Special gravel coverage

Portlander Paul LaCava wants to climb 1 million feet in 2018

Posted by on January 18th, 2018 at 12:46 pm

He knocked off 4,199 feet during a ride in the West Hills on Tuesday.
(Photos J. Maus/BikePortland)

How many feet of elevation do you climb each week? How many times do you ride per month?

These are the type of calculations that will weigh heavily on Paul LaCava’s mind for the next 11 months as he tries to accomplish his goal of 1,000,000 feet of vertical gain by December 31st.

I met up with LaCava on Tuesday to see how we was doing and to share a few thousand feet toward his goal.

LaCava has lived in Portland for 18 years and moved here for a job after doing most of his growing up in Corvallis. He credits his dad, a marathon runner, for piquing his interest in endurance sports. When he’s not pedaling or skiing or running, LaCava stays busy as a sales rep for Giant Bicycles. For the past 10 years he’s been driving between bike shops in Oregon, Washington and Alaska.

Now 39 and with a decade in his current job, LaCava seems to be reflecting on where he’s at. That self-assessment is partly to blame for staking out such an audacious goal; but LaCava says the real story is that he just haphazardly decided to do it. “There’s no real secret agenda. No noble cause,” he told me during a pre-ride conversation at Breadwinner Cycles Cafe on North Williams Avenue. “It’s really selfish; but it’s a fun thing that hopefully won’t drive me too crazy in the next 11 months.”

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To reach 1 million feet of what he refers to as “vertical accomplishment,” LaCava figures he’ll need to average just over 2,700 feet per day. While he’s likely to do some backcountry skiing, the vast majority of the miles will be done on bicycles. In a typical year, LaCava’s bike computer stats show that he climbs about 500,000 feet — so even for a guy known for his endurance biking exploits, doubling that will be tough.

LaCava says he’ll make sure to always have a bike ready-to-go in his work van as he travels. He might pull off the freeway and do a quick ride in the middle of nowhere. When he’s home in southeast Portland he’ll have plenty of hills right outside his door. Some of his favorites are Mt. Scott, the backroads near Oregon City, and of course the reliable West Hills above downtown Portland.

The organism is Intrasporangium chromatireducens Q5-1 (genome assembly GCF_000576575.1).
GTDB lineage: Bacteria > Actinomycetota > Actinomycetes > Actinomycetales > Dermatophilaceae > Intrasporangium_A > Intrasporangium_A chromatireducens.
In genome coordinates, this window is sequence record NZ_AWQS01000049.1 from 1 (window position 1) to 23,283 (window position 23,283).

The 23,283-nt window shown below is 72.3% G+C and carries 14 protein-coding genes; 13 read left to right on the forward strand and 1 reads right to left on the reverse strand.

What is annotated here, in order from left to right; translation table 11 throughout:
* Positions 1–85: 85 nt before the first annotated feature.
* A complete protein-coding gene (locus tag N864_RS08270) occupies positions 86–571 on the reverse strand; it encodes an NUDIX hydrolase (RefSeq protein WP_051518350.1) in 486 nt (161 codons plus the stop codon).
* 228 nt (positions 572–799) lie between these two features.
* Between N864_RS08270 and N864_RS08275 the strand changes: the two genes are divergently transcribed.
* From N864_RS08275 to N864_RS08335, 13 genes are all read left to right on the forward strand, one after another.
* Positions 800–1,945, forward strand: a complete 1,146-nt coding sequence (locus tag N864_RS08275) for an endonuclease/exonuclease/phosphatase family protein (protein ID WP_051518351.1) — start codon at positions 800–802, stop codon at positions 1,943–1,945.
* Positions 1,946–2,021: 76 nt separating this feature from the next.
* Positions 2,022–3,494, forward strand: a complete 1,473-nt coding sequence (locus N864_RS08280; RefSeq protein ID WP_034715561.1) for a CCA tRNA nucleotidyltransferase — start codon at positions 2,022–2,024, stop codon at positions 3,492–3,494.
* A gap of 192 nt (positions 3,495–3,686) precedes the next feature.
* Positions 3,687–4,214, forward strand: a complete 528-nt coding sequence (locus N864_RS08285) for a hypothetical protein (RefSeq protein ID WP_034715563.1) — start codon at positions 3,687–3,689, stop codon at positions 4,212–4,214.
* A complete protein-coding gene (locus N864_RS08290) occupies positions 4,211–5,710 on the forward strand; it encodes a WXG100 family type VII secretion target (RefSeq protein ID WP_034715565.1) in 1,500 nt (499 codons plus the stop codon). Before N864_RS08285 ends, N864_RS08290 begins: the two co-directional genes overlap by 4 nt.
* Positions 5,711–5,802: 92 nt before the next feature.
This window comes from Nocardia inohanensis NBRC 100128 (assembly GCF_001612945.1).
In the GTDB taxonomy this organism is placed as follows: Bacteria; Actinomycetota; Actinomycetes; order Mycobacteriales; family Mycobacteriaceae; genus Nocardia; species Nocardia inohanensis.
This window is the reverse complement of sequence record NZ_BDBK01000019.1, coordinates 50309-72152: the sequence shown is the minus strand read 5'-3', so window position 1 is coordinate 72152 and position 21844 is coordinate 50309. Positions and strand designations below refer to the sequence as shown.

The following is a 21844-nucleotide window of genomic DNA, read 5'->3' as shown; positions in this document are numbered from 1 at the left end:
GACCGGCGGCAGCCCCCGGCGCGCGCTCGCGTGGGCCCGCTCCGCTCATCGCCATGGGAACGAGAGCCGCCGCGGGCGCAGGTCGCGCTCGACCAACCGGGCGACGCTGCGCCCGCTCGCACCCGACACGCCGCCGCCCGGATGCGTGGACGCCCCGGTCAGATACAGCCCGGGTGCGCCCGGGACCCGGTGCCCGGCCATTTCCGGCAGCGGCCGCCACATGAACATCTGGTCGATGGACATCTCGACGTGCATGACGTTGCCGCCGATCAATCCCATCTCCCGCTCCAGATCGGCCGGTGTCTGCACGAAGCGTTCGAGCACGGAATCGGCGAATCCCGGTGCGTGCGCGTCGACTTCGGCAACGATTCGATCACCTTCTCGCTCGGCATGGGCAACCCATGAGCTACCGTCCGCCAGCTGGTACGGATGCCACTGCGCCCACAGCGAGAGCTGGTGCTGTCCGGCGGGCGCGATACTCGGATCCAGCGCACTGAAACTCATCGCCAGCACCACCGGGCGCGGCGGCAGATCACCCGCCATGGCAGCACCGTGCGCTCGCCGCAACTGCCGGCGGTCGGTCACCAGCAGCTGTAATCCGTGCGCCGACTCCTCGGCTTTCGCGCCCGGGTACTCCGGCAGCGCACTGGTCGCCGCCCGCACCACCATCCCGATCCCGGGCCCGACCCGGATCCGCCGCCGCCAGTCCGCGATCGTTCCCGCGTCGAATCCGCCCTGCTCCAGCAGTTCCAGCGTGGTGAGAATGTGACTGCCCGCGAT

To keep on the pace, LaCava will find motivation from many sources. He said skier Aaron Rice’s human-powered record of 2.5 million feet of elevation gain in one year was a major source of inspiration.

He’ll need all the inspiration he can find in order to not get behind on the numbers. “Every day I’ll try to fit in something,” he said. “That’s the challenge — when you take a day off, all the sudden the next day you have to do 4,000 or 5,000 feet and that’s a big ride… You can get behind it so fast and you’re suddenly off the pace.”

To keep on the pace, LaCava will have to make the most of every waking hour. His mind will constantly be chasing the numbers. “The time is there, you just have to do it. I can look at my phone and 10 minutes go by. Well, do that five times a day and that’s almost an hour. I can do 2,000 feet of climbing in an hour.”

“This is a slow time of year, work-wise,” he added, “So I hope to front-load and get ahead of things.” This year he’s at about 54,000 feet. “I figure I’m right on track so far.”

Will he make it? Follow Paul’s quest for 1,000,000 feet via Instagram.

— Jonathan Maus: (503) 706-8804, @jonathan_maus on Twitter and jonathan@bikeportland.org

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NOTE: We love your comments and work hard to ensure they are productive, considerate, and welcoming of all perspectives. Disagreements are encouraged, but only if done with tact and respect. If you see a mean or inappropriate comment, please contact us and we'll take a look at it right away. Also, if you comment frequently, please consider holding your thoughts so that others can step forward. Thank you — Jonathan

  • Swan Island Runner January 18, 2018 at 1:01 pm

    He could just ride the De Ronde PDX route 136 times.

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    • Rob January 18, 2018 at 3:02 pm

      I think Devin Baily did that already

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    • SilkySlim January 18, 2018 at 4:09 pm

      Or about 2,800 summits of Mt. Tabor (from the Lincoln and 60th side). That’s like 8 a day!

      Good luck!

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  • Jon January 18, 2018 at 1:21 pm